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Vivioptal Vitamins / Saturday, March 9th, 2013

What is sodium?

Sodium is a pure chemical element with the symbol Na on the periodic table. Sodium has the atomic number 11, meaning that each atom of calcium has 11 protons and 11 neutrons in its nucleus. Sodium is used by the body to regulate water and electrolyte balance. Sodium concentrations are crucial for proper muscle functioning and neural signal transmission.




What does sodium do?

Sodium’s single outer valence shell electron is easily lost in solution to form a single charge positive cation. Sodium is one of the major electrolytes of the body and is found as a component of table salt.

Sodium is crucial for regulating intracellular and extracellular fluid concentrations. Sodium helps to balance acidity and alkalinity in the body.

Sodium is pumped back and forth across the membranes of our cells to form an electrochemical gradient that sustains life and transmits neural impulses to and from different parts of the body. Proper sodium levels are required for correct muscle function.

 Sodium is lost from the body in urine and sweat. On hot days, athletes who sweat profusely and do not replace sodium by ingesting more than just water run the risk of abnormal muscle function, or cramping. Sports drinks contain sodium and other electrolytes to counteract electrolyte loss from perspiration.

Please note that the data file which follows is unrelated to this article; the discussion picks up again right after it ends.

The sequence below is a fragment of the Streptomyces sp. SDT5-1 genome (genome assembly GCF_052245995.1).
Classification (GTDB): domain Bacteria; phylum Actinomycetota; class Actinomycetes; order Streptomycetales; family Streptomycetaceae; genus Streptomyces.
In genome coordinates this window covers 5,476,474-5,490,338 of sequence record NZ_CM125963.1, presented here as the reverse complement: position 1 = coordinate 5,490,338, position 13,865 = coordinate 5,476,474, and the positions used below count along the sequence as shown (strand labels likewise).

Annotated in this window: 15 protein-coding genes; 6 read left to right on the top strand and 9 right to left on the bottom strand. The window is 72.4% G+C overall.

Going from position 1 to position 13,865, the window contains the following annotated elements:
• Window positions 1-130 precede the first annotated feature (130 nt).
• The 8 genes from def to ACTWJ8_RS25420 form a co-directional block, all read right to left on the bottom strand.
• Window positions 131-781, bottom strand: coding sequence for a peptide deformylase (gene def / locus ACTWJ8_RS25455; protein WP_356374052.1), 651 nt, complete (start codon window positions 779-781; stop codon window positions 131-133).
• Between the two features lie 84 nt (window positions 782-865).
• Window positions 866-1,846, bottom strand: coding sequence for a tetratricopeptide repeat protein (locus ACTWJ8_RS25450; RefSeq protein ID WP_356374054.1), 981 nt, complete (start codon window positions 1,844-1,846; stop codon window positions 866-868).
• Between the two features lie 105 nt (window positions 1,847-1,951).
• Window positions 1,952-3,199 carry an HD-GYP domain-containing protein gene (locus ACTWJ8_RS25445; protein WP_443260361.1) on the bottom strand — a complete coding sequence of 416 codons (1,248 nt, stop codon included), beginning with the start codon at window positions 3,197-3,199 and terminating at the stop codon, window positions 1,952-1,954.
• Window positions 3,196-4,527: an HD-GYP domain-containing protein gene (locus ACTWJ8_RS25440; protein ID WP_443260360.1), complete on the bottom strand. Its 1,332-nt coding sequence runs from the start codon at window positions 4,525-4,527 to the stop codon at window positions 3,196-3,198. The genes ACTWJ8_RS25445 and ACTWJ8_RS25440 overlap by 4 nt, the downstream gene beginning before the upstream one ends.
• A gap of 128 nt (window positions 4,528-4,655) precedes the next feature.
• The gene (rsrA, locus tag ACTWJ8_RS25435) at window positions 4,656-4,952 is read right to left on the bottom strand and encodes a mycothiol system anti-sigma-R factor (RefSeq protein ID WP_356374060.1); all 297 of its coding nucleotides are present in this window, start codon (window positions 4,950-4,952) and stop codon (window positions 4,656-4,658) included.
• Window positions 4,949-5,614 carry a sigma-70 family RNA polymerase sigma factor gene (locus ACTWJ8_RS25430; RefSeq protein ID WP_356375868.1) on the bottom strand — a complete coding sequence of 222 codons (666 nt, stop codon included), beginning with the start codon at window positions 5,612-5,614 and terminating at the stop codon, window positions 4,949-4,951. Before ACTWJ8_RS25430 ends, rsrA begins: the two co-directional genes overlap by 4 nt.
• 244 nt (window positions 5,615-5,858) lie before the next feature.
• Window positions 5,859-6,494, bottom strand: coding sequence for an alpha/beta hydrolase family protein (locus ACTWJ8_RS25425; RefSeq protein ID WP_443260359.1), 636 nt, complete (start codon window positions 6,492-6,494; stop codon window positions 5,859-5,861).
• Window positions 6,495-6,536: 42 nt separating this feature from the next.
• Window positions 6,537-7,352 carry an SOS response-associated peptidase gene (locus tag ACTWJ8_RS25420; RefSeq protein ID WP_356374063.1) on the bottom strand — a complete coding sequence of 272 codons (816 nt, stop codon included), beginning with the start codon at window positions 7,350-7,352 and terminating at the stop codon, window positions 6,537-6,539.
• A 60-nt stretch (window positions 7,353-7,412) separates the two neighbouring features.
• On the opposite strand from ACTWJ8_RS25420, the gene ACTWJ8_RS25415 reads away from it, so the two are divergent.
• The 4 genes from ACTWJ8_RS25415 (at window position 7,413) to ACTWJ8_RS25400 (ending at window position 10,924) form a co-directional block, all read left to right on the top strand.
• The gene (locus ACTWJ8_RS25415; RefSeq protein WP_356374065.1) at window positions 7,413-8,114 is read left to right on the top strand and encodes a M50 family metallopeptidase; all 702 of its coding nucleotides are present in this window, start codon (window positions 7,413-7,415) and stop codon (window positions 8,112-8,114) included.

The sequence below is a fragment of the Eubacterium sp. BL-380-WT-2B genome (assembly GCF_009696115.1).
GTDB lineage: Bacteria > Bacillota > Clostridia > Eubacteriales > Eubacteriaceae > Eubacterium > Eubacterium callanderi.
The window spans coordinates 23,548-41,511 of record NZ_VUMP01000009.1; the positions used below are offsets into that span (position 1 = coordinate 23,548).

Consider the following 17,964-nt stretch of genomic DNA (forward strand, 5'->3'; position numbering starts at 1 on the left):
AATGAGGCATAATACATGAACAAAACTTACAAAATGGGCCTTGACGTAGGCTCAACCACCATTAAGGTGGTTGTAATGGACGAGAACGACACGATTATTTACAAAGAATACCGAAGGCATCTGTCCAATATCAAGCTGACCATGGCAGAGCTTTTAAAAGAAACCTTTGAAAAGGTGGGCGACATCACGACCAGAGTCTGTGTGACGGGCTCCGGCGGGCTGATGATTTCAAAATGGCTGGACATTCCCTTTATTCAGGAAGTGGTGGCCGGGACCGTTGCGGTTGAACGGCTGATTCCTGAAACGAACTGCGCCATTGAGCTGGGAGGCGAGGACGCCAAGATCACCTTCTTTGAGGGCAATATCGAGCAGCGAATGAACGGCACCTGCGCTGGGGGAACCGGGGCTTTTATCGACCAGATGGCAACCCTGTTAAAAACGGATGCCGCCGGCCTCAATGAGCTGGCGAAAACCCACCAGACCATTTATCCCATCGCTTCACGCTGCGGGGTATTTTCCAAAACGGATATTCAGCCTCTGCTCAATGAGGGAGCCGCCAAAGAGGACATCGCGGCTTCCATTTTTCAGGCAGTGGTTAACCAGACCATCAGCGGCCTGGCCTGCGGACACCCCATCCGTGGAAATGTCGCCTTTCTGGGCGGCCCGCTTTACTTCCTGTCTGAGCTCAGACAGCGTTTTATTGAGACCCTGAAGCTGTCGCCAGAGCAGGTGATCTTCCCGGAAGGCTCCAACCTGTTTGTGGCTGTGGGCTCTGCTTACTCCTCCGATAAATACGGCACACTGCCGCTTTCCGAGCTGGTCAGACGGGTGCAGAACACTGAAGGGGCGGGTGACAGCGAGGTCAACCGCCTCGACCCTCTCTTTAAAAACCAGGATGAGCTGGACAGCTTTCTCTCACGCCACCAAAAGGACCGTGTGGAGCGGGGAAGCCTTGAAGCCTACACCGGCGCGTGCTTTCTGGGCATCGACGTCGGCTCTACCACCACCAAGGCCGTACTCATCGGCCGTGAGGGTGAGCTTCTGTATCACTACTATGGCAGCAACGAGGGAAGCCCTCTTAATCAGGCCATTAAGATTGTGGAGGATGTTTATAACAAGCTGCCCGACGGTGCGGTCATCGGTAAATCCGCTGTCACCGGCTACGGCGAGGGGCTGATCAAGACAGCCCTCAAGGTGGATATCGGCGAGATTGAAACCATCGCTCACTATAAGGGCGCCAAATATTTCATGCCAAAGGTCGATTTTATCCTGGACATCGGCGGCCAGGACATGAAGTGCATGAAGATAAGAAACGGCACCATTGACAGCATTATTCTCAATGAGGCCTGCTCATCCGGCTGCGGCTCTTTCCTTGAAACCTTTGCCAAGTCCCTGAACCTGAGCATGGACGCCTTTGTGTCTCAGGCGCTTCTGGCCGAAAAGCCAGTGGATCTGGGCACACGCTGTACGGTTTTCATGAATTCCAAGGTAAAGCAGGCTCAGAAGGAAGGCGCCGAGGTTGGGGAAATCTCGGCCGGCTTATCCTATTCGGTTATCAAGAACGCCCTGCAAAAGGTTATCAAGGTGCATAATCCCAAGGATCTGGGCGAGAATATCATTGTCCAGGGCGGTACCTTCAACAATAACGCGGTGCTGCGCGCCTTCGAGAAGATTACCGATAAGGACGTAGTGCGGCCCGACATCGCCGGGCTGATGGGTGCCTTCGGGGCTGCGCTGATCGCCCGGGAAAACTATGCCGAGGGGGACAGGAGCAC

Excess sodium consumption is a health concern because an increase of sodium levels increases water retention, which raises blood pressure. Increased blood pressure, in turn, increases stresses on arterial walls, increasing one’s risk of developing arteriosclerosis.


Where does sodium come from?

Sodium can be found in salty foods like potato chips, soy sauce, and other processed foods. Only about 10% of our salt intake comes naturally from food. Most is added during food processing.


How much sodium do I need?

Although the body’s requirements for sodium is quite low, only a few hundred milligrams, the Food and Nutrition Board sets the AI for sodium for adults at 1,500 mg/day. Unfortunately, the typical American consumes as much as 3,000-6,000 mg/day.



1) Insel P, Turner RE, Ross D. Discovering Nutrition. 3rd ed. Jones and Bartlett, Sudbury Massachusetts. pp 411-412.

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